Shortly after 9 AM the next day, McClendon crashed his SUV at over 50 mph into a concrete highway overpass and died instantly of blunt force trauma. Police are continuing to investigate McClendon's cause of death, awaiting toxicology results and other data, and have not ruled out the possibility that the car wreck may have been a suicide.

“He pretty much drove straight into the wall,” Oklahoma City Police Department Capt. Paco Balderrama told a local NBC affiliate. “There was plenty of opportunity for him to correct and get back on the roadway and that didn’t occur.”

The dramatic exit of one of the most flamboyant wildcatters in the shale rush stunned many observers — and his abrupt death may serve to pull attention away from the underlying crimes that McClendon was so recently accused of committing. The acts McClendon, age 56, stood accused of occurred at the height of the shale land rush and were committed in his role as then-CEO of Chesapeake Energy, the nation's second largest natural gas producer.

Before McClendon died, Forbes writer Chris Helman noticed something very interesting in the former CEO's response to his indictment: McClendon didn't deny the acts underlying the charges, he simply argued that others in oil and gas industry also engaged in the same conduct.

Fracking Supply Chain a Climate Disaster, Doing Little to Uplift Poor Communities: Studies

Two recent studies further call into question the oil and gas industry's claims of the climate benefits and community benefits of hydraulic fracturing (“fracking”).

One of those studies, published in Environmental Research Letters and titled, “Just fracking: a distributive environmental justice analysis of unconventional gas development in Pennsylvania, USA,” concludes that “the income distribution of the population nearer to shale gas wells has not been transformed since shale gas development.”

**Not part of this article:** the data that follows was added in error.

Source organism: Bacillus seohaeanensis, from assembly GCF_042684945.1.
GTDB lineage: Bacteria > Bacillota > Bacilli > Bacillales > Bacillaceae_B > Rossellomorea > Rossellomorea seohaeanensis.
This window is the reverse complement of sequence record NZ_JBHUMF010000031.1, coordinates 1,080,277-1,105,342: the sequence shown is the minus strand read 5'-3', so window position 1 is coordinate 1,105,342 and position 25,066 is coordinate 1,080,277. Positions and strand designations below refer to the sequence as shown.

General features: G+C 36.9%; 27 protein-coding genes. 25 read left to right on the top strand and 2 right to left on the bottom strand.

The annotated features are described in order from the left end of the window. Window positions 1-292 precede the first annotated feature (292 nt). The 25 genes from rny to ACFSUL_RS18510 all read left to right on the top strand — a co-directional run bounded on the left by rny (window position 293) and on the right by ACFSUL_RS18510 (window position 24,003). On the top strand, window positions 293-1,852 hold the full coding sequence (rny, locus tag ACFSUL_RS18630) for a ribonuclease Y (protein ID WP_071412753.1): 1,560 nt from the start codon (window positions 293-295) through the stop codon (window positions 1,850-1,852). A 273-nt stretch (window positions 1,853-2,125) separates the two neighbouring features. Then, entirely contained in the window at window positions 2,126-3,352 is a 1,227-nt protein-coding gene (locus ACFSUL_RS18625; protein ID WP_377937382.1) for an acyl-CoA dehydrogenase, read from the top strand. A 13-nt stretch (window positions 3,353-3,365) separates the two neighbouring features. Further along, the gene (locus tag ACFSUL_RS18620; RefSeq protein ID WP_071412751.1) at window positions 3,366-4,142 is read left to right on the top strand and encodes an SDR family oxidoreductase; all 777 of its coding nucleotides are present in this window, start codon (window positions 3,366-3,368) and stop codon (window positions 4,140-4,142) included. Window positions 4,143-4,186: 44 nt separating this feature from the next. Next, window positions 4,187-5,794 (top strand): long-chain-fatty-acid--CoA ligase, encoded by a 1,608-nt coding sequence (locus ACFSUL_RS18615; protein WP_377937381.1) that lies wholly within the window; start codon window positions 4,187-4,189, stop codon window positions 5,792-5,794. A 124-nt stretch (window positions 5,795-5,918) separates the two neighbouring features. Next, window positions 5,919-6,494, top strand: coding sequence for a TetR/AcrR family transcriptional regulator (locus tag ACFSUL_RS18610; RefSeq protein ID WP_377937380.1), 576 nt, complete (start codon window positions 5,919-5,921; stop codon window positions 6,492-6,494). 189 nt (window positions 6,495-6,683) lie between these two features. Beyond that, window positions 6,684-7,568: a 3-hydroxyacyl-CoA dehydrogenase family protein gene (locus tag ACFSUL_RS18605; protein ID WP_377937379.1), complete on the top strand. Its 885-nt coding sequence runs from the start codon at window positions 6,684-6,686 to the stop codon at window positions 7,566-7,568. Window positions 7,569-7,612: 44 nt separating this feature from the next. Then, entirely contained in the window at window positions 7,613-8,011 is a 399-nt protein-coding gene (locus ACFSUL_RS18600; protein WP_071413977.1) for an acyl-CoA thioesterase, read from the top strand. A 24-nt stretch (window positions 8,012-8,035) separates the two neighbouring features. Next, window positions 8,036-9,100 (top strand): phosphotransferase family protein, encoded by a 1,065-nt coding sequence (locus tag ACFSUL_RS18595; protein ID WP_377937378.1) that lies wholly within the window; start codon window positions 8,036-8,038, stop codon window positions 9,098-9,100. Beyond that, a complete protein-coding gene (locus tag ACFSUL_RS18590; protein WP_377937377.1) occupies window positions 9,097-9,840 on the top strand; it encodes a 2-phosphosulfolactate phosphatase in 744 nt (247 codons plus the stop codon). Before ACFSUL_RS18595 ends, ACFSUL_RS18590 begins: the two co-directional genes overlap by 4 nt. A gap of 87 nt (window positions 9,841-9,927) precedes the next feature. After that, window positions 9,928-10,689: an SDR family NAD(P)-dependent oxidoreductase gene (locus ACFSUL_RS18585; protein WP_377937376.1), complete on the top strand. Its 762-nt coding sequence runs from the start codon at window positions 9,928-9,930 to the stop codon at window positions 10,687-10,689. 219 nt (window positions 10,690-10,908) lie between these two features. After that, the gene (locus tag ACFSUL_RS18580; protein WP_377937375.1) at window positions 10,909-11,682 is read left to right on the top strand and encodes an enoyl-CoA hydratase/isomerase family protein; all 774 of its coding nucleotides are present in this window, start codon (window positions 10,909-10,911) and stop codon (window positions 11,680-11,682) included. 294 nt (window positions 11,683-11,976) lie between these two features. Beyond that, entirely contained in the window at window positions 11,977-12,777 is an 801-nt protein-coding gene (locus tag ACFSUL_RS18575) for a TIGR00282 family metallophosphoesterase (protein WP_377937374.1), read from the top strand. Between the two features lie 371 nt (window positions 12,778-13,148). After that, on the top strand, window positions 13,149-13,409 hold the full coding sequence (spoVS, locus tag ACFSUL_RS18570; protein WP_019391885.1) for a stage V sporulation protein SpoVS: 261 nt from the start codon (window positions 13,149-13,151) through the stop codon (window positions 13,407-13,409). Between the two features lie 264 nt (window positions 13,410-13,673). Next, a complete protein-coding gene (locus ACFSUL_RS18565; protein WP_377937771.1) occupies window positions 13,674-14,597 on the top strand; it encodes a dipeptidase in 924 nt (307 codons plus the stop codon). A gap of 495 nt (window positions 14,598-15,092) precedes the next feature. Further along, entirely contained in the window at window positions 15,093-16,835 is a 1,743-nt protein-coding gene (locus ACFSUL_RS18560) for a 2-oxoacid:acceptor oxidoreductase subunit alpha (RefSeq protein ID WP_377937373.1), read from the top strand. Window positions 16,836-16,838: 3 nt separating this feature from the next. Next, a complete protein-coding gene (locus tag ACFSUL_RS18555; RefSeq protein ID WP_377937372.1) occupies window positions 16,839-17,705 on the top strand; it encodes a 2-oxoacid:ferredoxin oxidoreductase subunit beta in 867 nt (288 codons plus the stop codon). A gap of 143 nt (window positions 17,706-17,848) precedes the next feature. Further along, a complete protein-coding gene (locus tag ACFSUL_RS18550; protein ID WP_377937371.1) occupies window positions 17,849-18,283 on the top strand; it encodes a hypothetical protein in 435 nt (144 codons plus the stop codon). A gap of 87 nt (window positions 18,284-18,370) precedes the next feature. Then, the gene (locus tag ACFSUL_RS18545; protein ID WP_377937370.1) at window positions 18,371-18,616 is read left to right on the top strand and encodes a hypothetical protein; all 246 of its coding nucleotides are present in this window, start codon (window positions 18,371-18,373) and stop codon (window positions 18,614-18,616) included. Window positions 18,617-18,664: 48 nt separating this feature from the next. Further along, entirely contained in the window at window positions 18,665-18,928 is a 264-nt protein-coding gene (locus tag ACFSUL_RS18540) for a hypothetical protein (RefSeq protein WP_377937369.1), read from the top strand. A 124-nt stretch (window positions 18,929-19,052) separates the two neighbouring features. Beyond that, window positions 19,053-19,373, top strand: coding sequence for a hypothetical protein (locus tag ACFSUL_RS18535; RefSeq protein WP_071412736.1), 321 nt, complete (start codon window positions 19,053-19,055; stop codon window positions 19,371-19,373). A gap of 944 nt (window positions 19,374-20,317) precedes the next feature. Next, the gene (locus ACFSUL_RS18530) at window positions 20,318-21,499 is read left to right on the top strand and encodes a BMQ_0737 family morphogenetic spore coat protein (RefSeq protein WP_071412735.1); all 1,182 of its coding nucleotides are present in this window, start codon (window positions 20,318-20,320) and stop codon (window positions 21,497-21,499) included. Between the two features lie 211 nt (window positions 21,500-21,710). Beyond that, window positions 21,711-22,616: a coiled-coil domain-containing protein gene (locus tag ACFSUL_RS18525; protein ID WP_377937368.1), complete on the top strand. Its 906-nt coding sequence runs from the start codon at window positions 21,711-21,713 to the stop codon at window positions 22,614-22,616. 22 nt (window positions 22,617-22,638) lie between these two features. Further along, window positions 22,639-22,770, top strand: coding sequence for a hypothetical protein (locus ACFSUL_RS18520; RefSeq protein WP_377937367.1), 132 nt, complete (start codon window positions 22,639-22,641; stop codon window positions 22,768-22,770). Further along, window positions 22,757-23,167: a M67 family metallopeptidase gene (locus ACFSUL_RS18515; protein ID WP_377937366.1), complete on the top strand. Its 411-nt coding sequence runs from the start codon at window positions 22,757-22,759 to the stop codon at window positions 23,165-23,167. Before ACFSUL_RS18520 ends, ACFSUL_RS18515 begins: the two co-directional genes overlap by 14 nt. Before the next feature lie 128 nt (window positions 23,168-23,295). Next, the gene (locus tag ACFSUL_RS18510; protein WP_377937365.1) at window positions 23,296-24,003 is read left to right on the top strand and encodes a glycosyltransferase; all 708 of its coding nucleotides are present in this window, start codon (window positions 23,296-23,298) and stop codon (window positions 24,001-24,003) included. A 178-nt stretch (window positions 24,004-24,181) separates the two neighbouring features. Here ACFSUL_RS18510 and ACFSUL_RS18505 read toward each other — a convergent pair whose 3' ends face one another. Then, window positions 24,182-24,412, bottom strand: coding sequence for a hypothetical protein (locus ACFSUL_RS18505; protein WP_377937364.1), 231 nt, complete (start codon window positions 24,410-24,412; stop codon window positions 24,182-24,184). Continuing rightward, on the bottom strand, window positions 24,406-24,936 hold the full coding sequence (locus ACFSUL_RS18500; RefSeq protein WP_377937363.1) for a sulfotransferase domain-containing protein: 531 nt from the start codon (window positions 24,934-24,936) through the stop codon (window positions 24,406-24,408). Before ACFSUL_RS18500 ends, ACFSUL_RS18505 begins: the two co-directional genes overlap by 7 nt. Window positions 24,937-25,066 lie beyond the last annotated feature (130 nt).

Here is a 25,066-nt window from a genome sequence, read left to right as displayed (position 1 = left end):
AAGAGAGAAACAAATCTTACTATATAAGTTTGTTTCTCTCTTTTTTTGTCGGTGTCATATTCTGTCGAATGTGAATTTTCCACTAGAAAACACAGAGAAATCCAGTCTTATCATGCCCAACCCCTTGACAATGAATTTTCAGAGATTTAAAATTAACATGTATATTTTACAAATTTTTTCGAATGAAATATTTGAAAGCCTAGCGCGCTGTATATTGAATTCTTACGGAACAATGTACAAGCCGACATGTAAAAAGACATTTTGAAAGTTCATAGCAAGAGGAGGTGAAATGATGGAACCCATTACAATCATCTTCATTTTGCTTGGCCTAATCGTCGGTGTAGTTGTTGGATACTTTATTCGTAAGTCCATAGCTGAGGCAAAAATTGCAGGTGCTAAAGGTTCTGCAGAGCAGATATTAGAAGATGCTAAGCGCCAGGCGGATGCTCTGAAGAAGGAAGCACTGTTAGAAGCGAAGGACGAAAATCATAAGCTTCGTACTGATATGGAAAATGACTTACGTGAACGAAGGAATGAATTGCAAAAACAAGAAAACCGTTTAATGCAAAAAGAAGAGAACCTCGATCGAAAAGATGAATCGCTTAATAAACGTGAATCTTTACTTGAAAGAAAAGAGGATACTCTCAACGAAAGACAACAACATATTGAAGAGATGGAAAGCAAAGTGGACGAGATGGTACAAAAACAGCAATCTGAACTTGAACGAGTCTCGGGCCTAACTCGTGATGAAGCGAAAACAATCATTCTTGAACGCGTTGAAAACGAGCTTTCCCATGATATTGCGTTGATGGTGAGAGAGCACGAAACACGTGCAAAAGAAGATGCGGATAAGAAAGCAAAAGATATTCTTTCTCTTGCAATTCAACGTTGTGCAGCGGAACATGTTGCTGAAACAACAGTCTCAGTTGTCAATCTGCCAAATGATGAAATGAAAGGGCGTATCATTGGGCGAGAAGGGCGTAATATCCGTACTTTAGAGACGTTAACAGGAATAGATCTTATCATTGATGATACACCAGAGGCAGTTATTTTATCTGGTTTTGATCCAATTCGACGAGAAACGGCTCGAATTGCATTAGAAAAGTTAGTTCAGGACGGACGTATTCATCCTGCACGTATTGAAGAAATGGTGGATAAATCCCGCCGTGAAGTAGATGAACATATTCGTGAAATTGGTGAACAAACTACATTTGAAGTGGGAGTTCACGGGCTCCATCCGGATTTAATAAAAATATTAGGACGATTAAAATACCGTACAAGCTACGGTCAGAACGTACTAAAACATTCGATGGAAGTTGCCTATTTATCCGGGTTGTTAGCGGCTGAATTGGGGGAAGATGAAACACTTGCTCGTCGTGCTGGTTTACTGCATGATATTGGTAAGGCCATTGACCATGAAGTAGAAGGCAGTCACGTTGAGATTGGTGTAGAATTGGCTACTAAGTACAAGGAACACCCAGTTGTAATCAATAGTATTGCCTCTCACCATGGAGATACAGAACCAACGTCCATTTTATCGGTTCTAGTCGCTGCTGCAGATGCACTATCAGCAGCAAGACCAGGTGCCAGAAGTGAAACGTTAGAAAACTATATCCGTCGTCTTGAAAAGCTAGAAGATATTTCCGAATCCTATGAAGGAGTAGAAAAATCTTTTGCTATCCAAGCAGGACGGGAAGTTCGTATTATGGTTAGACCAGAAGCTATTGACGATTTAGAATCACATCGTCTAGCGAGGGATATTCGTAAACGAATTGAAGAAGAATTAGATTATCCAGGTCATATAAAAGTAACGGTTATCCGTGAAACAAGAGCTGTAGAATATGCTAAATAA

The other, a report released by Environmental Integrity Project titled, “Greenhouse Gases from a Growing Petrochemical Industry,” examines the post-fracking supply chain and concludes that the petrochemical industry's planned construction and expansion projects announced in 2015 alone are the “pollution equivalent to the emissions from 19 coal-fired power plants.”

Top Drillers Shut Down U.S. Fracking Operations as Oil Prices Continue to Tank

It was a tumultuous week in the world of hydraulic fracturing (“fracking”) for shale oil and gas, with a few of the biggest companies in the U.S. announcing temporary shutdowns at their drilling operations in various areas until oil prices rise again from the ashes.

Among them: Chesapeake Energy, Continental Resources and Whiting Petroleum. Chesapeake formerly sat as the second most prolific fracker in the U.S. behind ExxonMobil, while Continental has been hailed by many as the “King of the Bakken” shale basin located primarily in North Dakota.

Oil Industry Caused 2005 Swarm of California Earthquakes: Newly Published Study

Oil and gas wastewater disposal has been tied to a series of earthquakes in California for the first time, in a peer-reviewed study published last Thursday.